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What cows’ legs have to do with economic stimulus
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What cows’ legs have to do with economic stimulus

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Marsha Mercer

Marsha Mercer

President Joe Biden wants Republican support for his economic stimulus package, but the clock’s ticking.

“We need to act. We need to act fast,” Biden said Wednesday in a private conference call with House Democrats, according to news reports.

To win Republican votes, the president is willing to negotiate on some parts of his $1.9 trillion American Rescue Plan package, but he doesn’t want to talk endlessly.

He wants Congress to send him a bill to sign by March 14, when extended unemployment benefits expire for millions of Americans.

Biden met Monday with 10 Republican senators whose $618 billion counterproposal is one third the size of Biden’s plan. Among GOP provisions — $1,000 checks to individuals, instead of Biden’s $1,400 checks, and no $15 minimum wage.

Biden wants to “go big,” as do House Speaker Nancy Pelosi, Senate Majority Leader Chuck Schumer and even West Virginia Gov. Jim Justice, a Republican.

“We need to quit counting the egg- sucking legs on the cows and count the cows and just move,” Justice said in TV interviews Wednesday. In other words, pass something and not worry about the cost.

Biden’s choice: Make good on his promise of bipartisanship by watering down his plan to appease Republicans or deliver on the promise of meaningful help to millions hurt by the pandemic.

Biden believes in compromise, but compromise requires both sides act in good faith. As usual, each side is accusing the other of playing a crass political game.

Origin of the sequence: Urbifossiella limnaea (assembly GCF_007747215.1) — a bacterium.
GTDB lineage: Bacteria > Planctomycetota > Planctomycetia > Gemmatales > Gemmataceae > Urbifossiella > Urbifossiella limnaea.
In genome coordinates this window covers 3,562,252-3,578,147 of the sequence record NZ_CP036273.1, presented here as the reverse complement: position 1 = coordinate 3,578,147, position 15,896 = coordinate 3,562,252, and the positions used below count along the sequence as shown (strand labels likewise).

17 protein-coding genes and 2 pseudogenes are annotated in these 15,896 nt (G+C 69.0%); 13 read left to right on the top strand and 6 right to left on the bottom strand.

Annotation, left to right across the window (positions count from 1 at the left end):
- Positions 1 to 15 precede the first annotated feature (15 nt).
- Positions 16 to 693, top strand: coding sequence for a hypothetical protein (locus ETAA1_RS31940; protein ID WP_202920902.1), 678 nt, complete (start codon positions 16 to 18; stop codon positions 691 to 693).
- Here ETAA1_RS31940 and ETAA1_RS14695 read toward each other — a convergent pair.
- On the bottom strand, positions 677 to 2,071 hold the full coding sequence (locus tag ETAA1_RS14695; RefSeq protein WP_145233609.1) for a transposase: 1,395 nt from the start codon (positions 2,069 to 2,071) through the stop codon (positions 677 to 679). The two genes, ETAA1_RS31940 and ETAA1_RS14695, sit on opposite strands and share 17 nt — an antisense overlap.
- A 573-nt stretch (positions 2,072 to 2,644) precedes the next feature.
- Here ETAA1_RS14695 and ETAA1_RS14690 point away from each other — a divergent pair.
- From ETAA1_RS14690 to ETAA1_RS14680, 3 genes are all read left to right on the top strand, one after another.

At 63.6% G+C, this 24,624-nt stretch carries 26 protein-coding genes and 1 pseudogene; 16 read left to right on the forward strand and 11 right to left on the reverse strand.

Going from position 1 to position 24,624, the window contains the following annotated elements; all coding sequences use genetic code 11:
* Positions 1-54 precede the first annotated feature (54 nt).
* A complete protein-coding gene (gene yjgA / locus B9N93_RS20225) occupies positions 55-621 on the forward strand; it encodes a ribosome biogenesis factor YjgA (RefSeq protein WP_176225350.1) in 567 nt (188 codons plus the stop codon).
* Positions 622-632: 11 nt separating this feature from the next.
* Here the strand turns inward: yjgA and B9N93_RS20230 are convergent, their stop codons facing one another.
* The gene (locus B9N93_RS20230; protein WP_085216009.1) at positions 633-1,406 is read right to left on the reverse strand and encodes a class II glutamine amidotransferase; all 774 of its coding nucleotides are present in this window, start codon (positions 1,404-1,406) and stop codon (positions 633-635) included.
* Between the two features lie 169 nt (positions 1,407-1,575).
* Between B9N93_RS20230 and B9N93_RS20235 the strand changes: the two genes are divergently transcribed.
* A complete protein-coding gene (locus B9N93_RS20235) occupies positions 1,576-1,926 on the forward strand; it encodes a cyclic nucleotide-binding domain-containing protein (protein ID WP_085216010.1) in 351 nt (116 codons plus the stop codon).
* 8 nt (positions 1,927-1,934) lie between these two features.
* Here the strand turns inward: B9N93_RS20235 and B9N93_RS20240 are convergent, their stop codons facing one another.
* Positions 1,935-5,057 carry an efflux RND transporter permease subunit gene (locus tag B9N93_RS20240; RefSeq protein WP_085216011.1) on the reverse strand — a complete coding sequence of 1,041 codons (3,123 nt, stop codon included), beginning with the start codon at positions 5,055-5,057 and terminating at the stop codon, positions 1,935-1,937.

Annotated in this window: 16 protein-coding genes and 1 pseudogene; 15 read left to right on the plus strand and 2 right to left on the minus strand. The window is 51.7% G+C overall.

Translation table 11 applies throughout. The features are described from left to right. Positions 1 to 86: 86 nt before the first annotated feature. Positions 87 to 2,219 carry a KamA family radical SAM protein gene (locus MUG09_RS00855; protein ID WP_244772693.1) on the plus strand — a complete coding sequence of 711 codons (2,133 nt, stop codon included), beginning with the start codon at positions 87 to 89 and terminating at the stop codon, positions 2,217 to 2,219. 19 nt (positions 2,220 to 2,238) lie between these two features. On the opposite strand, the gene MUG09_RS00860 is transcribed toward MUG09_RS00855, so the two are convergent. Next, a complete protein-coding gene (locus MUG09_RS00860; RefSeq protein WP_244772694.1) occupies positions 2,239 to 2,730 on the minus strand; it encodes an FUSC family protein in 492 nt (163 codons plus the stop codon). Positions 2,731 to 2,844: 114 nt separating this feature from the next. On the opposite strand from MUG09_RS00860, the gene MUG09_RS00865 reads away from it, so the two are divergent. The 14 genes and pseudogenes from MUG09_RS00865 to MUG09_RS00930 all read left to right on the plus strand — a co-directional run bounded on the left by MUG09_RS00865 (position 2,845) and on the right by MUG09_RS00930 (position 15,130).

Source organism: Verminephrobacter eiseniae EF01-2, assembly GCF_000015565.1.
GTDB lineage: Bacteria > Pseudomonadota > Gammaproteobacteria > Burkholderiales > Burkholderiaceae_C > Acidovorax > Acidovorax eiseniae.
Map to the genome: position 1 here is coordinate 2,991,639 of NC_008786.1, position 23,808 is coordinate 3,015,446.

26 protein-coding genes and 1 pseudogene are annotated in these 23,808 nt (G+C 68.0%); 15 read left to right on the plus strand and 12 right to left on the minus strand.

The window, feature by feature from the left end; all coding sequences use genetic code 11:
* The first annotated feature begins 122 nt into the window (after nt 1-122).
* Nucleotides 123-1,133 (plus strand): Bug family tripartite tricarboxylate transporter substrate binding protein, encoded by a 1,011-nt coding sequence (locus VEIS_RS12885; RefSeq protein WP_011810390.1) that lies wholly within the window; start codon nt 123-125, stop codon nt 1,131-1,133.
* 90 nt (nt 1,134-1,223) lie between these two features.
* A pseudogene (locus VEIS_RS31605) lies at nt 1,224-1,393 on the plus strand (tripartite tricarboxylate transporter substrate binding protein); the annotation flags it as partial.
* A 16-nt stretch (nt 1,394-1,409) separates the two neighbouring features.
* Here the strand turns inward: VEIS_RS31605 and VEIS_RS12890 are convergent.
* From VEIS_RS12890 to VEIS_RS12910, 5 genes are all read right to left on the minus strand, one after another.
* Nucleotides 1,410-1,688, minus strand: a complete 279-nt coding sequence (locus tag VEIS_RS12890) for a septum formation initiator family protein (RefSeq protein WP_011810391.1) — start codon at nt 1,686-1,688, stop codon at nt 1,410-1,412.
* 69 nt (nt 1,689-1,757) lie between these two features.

But the wide gap between the packages raises the question whether Republicans seriously want bipartisanship — or just talking points for the next campaign.

We’ve been here before. When President Barack Obama took office in 2009 with Biden as his vice president, the country was sliding into the worst economic downturn since the Great Depression. Obama wanted Republican support for his economic stimulus package, the American Recovery and Reinvestment Act.

“There was a pervasive nostalgia in Washington, both before I was elected and during my presidency, for a bygone era of bipartisan cooperation on Capitol Hill,” Obama writes in his memoir, “A Promised Land.”

To court Republicans, he shrank the stimulus package — and, many economists believe, made it much less effective, slowing the recovery.

Obama hoped he might “catch GOP leaders by surprise and ease their suspicions, helping to build working relationships that could carry over to other issues. And if, as was more likely, the gambit didn’t work and Republicans rejected my overtures, then at least voters would know who was to blame for Washington’s dysfunction,” he writes.

None of that happened. His $787 billion recovery act passed — without a single Republican vote. Republicans then obstructed his subsequent initiatives at every turn. Congressional Democrats later pushed through the Affordable Care Act — Obamacare — again with zero Republican votes.

But, voters didn’t blame Republicans for dysfunctional government. To the contrary, in the 2010 midterm elections, Republicans, fueled by the Tea Partiers, captured dozens of seats and control of the House and gained seats in the Senate.

Biden and congressional Democrats know what they’re up against. So, they again are pressing forward with a plan to pass the economic stimulus with only Democratic support by using a budgetary tool known as reconciliation.

If no Republicans join, Democrats could pass the bill with 51 votes in the Senate, bypassing the usual 60 vote requirement. The Senate is split 50-50 with Vice President Kamala Harris casting the tie-breaking vote.

Republicans are crying foul, of course, but they used reconciliation to pass the 2017 tax cuts without any Democratic support.

In his memoir, Obama recounts a story Biden shared about his run-in as a senator with Mitch McConnell. After the Republican leader blocked a bill Biden was sponsoring, Biden tried to explain its merits.

McConnell held up his hand like a traffic cop and said: “You must be under the mistaken impression that I care.”

Biden is not naïve. He knows who and what he’s up against. He believes he can round up a few Republican votes and call the package bipartisan.

But Republicans may just keep counting the legs on the cows.

Marsha Mercer writes from Washington. You may contact her at marsha.mercer@yahoo.com.

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